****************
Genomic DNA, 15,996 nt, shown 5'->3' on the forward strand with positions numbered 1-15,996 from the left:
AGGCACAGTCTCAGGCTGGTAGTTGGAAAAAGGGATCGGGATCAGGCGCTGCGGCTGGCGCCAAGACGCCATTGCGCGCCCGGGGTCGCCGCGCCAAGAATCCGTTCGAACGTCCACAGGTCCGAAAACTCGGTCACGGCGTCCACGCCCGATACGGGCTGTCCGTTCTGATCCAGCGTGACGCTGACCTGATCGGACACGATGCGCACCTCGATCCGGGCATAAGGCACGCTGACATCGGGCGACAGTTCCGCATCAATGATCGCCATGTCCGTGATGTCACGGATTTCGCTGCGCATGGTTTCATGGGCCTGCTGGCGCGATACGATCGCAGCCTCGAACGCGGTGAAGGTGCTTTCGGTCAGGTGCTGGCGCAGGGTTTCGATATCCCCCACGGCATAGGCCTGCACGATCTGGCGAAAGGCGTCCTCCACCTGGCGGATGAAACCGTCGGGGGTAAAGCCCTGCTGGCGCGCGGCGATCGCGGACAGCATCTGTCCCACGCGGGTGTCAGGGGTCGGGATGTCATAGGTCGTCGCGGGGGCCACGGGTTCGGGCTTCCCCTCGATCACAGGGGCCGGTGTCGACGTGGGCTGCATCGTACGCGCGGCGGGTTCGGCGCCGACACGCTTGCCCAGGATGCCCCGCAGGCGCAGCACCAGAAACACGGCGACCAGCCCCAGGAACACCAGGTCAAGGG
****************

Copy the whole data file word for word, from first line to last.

Genomic DNA, 15,996 nt, shown 5'->3' on the forward strand with positions numbered 1-15,996 from the left:
AGGCACAGTCTCAGGCTGGTAGTTGGAAAAAGGGATCGGGATCAGGCGCTGCGGCTGGCGCCAAGACGCCATTGCGCGCCCGGGGTCGCCGCGCCAAGAATCCGTTCGAACGTCCACAGGTCCGAAAACTCGGTCACGGCGTCCACGCCCGATACGGGCTGTCCGTTCTGATCCAGCGTGACGCTGACCTGATCGGACACGATGCGCACCTCGATCCGGGCATAAGGCACGCTGACATCGGGCGACAGTTCCGCATCAATGATCGCCATGTCCGTGATGTCACGGATTTCGCTGCGCATGGTTTCATGGGCCTGCTGGCGCGATACGATCGCAGCCTCGAACGCGGTGAAGGTGCTTTCGGTCAGGTGCTGGCGCAGGGTTTCGATATCCCCCACGGCATAGGCCTGCACGATCTGGCGAAAGGCGTCCTCCACCTGGCGGATGAAACCGTCGGGGGTAAAGCCCTGCTGGCGCGCGGCGATCGCGGACAGCATCTGTCCCACGCGGGTGTCAGGGGTCGGGATGTCATAGGTCGTCGCGGGGGCCACGGGTTCGGGCTTCCCCTCGATCACAGGGGCCGGTGTCGACGTGGGCTGCATCGTACGCGCGGCGGGTTCGGCGCCGACACGCTTGCCCAGGATGCCCCGCAGGCGCAGCACCAGAAACACGGCGACCAGCCCCAGGAACACCAGGTCAAGGG